Iger’s Ire Justified on Commercial-Skipping DVR23 May, 2012 By: Thomas K. Arnold
Walt Disney Co. CEO Bob Iger is absolutely correct when he blasted Dish Network’s new Auto Hop commercial-skipping DVR. Advertising is, indeed, critical for great TV shows — or any TV shows, for that matter — to exist. And if we keep finding ways to circumvent commercials, eventually we'll come to the point where the number of eyeballs they attract is so insignificant that advertisers will say, "Why bother?"
There was a point in time when technology was not yet so advanced that everything was in balance. If you wanted to watch TV shows for free, you were at the mercy of the networks (for new shows) and the syndicators (for the old shows). If you wanted to avoid commercials and enjoy your favorite shows with no interruptions, you turned to home video. For a lower price you could rent your show; for a higher price, you could buy a copy. Either way you were no longer a slave to a schedule or a sales pitch, but either way there was a cost attached to this freedom, this perk.
Music file-sharing first brought the concept of free entertainment to the masses, and we were hooked. Morals, ethics and the belief that there is no such thing as a free lunch went out the door. We loved the music but didn't care beans about the musicians or record companies that brought us this music. In effect, we bit the hand that fed us — and we've kept biting and biting ever since. Each new technological marvel — DVRs, streaming, YouTube — brought us another hand, and another opportunity to draw blood.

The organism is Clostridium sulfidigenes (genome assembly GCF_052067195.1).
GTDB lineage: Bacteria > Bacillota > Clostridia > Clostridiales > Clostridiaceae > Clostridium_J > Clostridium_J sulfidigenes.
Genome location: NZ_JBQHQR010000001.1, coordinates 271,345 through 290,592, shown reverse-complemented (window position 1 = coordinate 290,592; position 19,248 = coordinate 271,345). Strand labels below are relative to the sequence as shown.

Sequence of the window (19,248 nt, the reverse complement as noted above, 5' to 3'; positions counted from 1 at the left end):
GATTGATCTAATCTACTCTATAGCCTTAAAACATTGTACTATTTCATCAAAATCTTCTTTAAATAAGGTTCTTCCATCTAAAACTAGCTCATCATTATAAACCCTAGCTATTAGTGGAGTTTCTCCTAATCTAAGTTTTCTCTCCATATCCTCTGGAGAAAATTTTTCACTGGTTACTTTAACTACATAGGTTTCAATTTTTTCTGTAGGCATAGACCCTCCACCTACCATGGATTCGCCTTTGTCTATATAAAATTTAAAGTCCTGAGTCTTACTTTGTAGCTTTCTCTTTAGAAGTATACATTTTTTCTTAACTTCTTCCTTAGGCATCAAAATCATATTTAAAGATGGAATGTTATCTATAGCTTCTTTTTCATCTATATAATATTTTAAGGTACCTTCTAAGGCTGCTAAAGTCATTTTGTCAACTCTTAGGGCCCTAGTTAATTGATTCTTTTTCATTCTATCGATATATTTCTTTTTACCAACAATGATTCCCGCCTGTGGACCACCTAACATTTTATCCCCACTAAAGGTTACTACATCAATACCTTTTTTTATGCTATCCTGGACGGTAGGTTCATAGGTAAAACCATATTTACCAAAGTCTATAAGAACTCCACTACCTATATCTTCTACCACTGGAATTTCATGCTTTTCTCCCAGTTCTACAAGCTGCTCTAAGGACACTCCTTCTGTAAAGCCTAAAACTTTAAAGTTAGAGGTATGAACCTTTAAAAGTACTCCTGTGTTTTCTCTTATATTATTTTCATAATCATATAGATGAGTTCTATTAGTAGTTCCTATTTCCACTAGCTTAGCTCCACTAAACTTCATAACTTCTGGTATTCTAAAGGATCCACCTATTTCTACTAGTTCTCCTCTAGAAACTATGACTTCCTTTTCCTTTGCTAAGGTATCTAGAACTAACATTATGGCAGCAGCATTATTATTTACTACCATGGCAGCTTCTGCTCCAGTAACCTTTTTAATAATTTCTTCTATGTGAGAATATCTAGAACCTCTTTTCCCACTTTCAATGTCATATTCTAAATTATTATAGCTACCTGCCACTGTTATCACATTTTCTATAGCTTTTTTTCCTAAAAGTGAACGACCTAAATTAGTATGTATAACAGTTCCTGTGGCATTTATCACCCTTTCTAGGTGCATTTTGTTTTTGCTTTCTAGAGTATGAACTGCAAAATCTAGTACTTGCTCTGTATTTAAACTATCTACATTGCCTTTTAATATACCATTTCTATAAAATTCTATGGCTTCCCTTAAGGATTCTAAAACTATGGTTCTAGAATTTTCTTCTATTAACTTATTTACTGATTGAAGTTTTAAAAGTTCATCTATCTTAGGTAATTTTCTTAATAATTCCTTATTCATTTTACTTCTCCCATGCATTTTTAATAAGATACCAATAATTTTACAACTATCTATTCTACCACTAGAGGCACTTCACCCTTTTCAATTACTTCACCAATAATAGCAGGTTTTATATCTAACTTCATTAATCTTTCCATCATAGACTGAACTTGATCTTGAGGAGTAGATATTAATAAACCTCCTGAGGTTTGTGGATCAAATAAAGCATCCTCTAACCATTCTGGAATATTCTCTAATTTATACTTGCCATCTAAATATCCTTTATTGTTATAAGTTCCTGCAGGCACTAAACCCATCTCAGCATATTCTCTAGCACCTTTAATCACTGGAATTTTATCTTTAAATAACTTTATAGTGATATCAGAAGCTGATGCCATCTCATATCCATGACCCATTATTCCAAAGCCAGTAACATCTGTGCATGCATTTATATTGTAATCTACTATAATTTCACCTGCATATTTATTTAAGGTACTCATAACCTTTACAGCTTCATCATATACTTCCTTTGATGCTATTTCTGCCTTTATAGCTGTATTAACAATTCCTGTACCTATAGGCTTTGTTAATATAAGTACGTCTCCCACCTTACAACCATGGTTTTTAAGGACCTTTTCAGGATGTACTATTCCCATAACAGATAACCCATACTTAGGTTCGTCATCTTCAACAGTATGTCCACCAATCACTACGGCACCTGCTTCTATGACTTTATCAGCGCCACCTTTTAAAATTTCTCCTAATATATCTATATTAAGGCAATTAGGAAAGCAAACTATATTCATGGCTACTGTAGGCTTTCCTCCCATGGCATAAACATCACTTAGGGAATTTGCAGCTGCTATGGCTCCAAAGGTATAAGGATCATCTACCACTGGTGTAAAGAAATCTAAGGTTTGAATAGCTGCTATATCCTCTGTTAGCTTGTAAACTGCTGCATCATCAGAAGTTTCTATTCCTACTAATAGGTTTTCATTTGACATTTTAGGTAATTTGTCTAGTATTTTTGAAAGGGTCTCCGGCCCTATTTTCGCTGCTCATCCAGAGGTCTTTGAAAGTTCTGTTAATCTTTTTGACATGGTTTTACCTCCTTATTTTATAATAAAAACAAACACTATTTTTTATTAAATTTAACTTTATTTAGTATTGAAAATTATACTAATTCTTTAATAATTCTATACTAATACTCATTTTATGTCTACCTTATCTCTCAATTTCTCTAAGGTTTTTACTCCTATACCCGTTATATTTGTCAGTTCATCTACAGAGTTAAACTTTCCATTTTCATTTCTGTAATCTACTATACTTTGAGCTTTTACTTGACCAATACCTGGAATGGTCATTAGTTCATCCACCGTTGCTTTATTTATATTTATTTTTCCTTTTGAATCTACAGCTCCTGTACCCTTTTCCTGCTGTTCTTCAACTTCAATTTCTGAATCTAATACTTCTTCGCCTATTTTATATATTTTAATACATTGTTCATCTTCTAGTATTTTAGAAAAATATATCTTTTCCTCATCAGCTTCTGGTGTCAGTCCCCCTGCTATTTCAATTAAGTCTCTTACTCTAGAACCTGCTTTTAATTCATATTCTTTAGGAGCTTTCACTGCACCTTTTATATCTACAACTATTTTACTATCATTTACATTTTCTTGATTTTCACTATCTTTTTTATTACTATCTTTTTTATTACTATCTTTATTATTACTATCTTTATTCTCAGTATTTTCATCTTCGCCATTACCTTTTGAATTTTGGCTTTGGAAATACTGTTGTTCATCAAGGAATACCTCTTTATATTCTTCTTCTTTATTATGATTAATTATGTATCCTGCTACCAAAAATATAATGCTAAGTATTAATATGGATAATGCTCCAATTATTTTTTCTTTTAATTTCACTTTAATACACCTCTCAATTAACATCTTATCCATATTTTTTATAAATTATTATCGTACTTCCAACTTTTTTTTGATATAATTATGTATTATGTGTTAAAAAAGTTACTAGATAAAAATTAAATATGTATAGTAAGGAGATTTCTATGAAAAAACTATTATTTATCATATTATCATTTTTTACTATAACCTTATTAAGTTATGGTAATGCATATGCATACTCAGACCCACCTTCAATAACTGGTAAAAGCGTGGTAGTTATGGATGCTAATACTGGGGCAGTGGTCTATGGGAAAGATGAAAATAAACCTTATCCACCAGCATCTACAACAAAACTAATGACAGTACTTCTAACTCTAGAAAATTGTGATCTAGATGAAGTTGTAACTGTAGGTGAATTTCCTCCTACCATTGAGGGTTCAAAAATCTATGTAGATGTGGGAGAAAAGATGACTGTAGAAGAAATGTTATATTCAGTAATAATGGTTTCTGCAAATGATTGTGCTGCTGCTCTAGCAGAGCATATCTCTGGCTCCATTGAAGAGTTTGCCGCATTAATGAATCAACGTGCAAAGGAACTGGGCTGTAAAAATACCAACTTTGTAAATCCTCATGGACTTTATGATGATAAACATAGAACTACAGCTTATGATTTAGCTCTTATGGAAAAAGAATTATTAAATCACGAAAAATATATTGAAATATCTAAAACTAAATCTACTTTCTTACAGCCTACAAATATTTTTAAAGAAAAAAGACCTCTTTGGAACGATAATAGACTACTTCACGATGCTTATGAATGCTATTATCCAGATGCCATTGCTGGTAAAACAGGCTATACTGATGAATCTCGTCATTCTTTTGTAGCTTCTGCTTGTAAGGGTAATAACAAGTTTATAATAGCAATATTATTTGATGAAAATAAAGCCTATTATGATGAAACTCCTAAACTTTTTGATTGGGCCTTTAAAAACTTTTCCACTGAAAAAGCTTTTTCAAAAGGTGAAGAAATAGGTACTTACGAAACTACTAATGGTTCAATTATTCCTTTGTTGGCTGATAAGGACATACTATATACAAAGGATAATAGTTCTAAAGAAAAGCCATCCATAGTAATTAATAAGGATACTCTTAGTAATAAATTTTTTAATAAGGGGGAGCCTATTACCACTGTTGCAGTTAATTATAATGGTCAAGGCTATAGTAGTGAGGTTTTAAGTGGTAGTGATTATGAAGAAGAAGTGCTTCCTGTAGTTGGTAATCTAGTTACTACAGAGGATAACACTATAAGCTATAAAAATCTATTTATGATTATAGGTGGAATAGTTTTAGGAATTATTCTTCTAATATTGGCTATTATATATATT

I blame this something-for-nothing mentality for the slowdown in disc sales. It's not just that consumers keep getting more and more entertainment options; it's that consumers keep getting handed more and more opportunities to access entertainment for free —some of it legal, some of it not.
And while content owners used to have to contend primarily with third-world pirates, now the enemy to the chain of commerce is everywhere, including Silicon Valley.
I applaud Bob Iger's resolve, and even the specter of litigation that is being raised by other fearful content-side executives. But the whole thing is beginning to resemble a game of "Whack-a-Mole" — no sooner do you squash one threat when up pops another one.
What we really need is a collective conscience, an old-fashioned pang of guilt. I've made it a point to no longer switch radio stations during a commercial break or skip the front-loaded ads on YouTube videos.
But I fear I am something of a lone voice. All of us need to collar that destructive dog that lurks within so many of us and train it to not bite — no matter how many tasty hands come before us.
If we don't, eventually we're going to wind up with an empty hand.